Although the service has a process in place to assess equality impact, the impact on each protected characteristic isn’t properly assessed or acted on. We reviewed various equality impact assessments, which were poor in quality and detail. The service hadn’t consulted with the staff network group on any of the assessments we examined. And it doesn’t hold good enough workforce equality data to inform its impact assessments. This means it can’t effectively understand how potential changes may affect its workforce.

As with positive action, we found that some staff don’t understand or support the service’s intent to promote equality and inclusion. The service should continue to make improvements to its processes in this area and make sure staff at all levels of the organisation understand the contents of its EDI strategy.

4

How well does the FRS manage performance and develop leaders?

Requires improvement

Northamptonshire Fire and Rescue Service requires improvement at managing performance and developing leaders.

Northamptonshire Fire and Rescue Service required improvement in its 2018/19 assessment.

Fire and rescue services should have robust and meaningful performance management arrangements in place for their staff. All staff should be supported to meet their potential, and there should be a focus on developing staff and improving diversity into leadership roles.

Areas for improvement

  • The service should improve all staff understanding and application of the performance development review process, ensuring it uses this to develop talent within the organisation.
  • The service should put in place an open and fair process to identify, develop and support high-potential staff and aspiring leaders.

We set out our detailed findings below. These are the basis for our judgment of the service’s performance in this area.

The service doesn’t consistently manage individual performance

The service has an inconsistent process in place for performance and development. Staff don’t all have specific and individual objectives or have had their performance assessed in the past year. In the year to 31 March 2021, 71 percent of wholetime staff, 81 percent of support staff and 61 percent of on-call staff received an appraisal. And 33 percent (66 of 200) of staff have a performance conversation once a year or less.

Many staff we spoke to don’t view the appraisal process as meaningful or effective. Managers told us they don’t feel it effectively links to organisational objectives. Once completed, appraisals are stored locally and not submitted for review. This results in an inconsistent approach, meaning development needs are identified but not always actioned.

We are aware that the service is introducing a new personal development review system in April 2022. It should make sure it uses this as an opportunity to formalise its appraisal process, introduce central quality assurance and tangibly develop talent within the organisation.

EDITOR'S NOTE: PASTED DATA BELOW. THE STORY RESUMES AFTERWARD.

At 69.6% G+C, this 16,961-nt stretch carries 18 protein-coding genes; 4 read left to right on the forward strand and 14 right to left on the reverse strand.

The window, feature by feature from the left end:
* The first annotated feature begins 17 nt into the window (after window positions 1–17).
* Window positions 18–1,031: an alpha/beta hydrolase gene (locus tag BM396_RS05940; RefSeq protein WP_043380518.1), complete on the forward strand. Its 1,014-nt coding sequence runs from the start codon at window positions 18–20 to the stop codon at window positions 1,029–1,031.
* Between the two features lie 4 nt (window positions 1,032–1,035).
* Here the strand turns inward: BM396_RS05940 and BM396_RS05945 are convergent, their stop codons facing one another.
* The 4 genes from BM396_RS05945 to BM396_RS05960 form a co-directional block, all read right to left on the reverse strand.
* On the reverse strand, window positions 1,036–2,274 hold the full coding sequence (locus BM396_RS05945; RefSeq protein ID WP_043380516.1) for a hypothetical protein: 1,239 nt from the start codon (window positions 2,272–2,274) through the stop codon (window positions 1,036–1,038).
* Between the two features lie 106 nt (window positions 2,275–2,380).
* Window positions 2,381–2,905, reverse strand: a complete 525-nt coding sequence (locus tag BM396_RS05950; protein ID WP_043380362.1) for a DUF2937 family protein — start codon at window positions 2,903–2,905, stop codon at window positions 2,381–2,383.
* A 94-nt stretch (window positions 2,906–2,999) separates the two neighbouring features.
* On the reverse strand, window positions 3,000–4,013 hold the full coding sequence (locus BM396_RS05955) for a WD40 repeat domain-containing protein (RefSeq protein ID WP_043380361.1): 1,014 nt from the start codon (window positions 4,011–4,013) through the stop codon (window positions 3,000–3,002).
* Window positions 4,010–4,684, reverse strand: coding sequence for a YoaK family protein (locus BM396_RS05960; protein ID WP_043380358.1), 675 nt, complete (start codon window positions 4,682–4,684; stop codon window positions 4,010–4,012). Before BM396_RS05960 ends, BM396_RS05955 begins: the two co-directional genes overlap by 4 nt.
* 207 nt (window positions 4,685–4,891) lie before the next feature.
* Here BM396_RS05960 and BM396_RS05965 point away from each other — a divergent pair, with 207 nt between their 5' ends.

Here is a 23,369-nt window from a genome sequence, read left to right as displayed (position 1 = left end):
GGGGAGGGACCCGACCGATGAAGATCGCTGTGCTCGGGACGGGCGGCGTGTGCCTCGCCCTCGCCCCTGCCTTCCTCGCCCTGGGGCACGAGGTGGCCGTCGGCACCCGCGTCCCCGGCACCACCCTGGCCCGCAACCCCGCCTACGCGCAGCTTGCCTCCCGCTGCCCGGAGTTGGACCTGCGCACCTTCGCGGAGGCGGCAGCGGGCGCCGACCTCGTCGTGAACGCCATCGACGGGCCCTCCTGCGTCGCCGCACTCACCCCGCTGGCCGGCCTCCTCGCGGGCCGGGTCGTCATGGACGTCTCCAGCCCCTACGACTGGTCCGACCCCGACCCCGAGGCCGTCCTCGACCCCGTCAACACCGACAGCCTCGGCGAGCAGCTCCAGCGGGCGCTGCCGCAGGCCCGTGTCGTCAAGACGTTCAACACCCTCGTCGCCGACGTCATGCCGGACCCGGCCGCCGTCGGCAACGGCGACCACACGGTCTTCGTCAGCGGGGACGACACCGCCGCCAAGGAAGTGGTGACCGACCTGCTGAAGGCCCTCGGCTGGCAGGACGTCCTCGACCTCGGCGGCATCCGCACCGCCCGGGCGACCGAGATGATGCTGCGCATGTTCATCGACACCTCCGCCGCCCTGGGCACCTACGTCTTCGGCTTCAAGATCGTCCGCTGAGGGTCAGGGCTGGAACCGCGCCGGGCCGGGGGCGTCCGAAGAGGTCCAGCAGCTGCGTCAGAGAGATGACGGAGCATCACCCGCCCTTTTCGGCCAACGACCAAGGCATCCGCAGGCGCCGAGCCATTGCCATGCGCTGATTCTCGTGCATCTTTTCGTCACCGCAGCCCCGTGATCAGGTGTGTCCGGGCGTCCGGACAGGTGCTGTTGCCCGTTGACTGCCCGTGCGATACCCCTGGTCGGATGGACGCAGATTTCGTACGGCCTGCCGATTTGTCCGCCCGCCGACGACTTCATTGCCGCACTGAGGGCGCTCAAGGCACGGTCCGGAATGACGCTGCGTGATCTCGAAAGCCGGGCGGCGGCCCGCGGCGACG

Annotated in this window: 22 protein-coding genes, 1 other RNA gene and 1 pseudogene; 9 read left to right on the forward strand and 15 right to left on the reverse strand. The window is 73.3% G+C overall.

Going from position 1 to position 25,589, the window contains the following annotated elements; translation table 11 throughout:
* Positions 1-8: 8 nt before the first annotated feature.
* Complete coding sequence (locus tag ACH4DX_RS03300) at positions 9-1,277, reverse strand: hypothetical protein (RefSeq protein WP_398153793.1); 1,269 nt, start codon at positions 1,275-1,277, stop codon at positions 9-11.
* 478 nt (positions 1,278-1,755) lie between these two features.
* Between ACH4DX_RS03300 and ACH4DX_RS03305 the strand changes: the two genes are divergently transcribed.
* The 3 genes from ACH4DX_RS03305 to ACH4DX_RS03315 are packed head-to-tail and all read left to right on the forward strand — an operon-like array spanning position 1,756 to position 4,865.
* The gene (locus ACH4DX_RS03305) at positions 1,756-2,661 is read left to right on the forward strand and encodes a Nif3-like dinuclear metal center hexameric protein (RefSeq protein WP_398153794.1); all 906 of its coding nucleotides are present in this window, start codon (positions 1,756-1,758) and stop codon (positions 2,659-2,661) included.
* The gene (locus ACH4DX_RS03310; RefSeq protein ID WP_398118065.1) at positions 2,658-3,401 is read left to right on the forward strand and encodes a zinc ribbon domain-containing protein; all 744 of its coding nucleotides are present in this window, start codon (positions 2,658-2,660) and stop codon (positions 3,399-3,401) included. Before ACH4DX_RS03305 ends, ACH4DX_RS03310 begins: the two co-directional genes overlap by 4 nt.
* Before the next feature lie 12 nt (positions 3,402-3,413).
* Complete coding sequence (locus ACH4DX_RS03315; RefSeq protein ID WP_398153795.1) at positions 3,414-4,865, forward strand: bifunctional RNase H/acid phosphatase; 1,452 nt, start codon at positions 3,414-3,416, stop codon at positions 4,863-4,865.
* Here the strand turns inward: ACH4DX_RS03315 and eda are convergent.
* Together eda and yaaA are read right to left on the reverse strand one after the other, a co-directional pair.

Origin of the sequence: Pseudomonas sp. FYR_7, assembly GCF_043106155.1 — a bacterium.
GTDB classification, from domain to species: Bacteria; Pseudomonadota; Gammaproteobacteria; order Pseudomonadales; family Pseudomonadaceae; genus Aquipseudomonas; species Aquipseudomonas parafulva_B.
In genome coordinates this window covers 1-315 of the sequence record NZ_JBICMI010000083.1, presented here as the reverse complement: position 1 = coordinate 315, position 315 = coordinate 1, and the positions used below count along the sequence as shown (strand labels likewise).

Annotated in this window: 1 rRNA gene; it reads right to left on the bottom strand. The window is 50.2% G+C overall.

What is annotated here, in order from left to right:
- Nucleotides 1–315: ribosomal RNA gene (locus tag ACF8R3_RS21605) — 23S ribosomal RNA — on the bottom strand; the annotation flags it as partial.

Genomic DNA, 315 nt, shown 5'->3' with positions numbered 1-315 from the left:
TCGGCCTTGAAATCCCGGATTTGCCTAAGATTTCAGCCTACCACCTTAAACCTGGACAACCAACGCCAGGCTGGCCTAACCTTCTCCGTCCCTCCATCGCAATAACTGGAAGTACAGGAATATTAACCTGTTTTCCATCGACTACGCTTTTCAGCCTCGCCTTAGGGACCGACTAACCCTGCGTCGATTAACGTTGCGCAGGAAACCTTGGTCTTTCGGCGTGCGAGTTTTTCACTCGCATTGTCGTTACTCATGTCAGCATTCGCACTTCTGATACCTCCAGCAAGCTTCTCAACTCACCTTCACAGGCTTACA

The service has improved its promotion processes

We are encouraged to find that since our last inspection, the service has put considerable effort into developing its promotion and progression processes so they are fair and understood by staff. The promotion and progression policies are comprehensive and cover opportunities in all roles.

The service’s workforce plan includes a detailed annual promotion timetable. We found most staff understand this timetable and can use it to plan and prepare for future opportunities. This has improved staff perceptions of fairness and consistency in the process. The service uses temporary promotions appropriately to fill short-term resourcing gaps. At 31 March 2021, the average length of a temporary promotion was 192 days. This is reflective of the structured annual promotion process.

We found that the templates and tools the service uses to manage and record promotion processes at different levels are inconsistent. The service may wish to consider standardising them.

The service has effective succession planning processes in place, which allow it to effectively manage the career pathways of its staff, including roles needing specialist skills. This is considered by the establishment group, which determines future promotional requirements. The service has introduced a separate talent conversation process to help those seeking promotion. But we found that not all managers are using it effectively.

The service could still do more to identify and develop high-potential leaders

In our last inspection we identified an area for improvement that the service needed to put in place a process to identify, develop and support high-potential staff. We found it has since taken some limited steps to address this, but it could still do more.

It has some talent management schemes in place to develop leaders and high‑potential staff. This includes a talent pool process, where staff receive some additional development opportunities. It isn’t clear how the service uses this, other than to fill projected vacancies at station manager level in the short term.

The service should consider putting in place more formal arrangements to identify and support members of staff to become senior leaders in the longer term. The service has detailed information in its workforce plan on the expected vacancies at each level of the organisation up to 2025. But it isn’t using this information to drive succession planning and identification of future high-potential talent at all levels.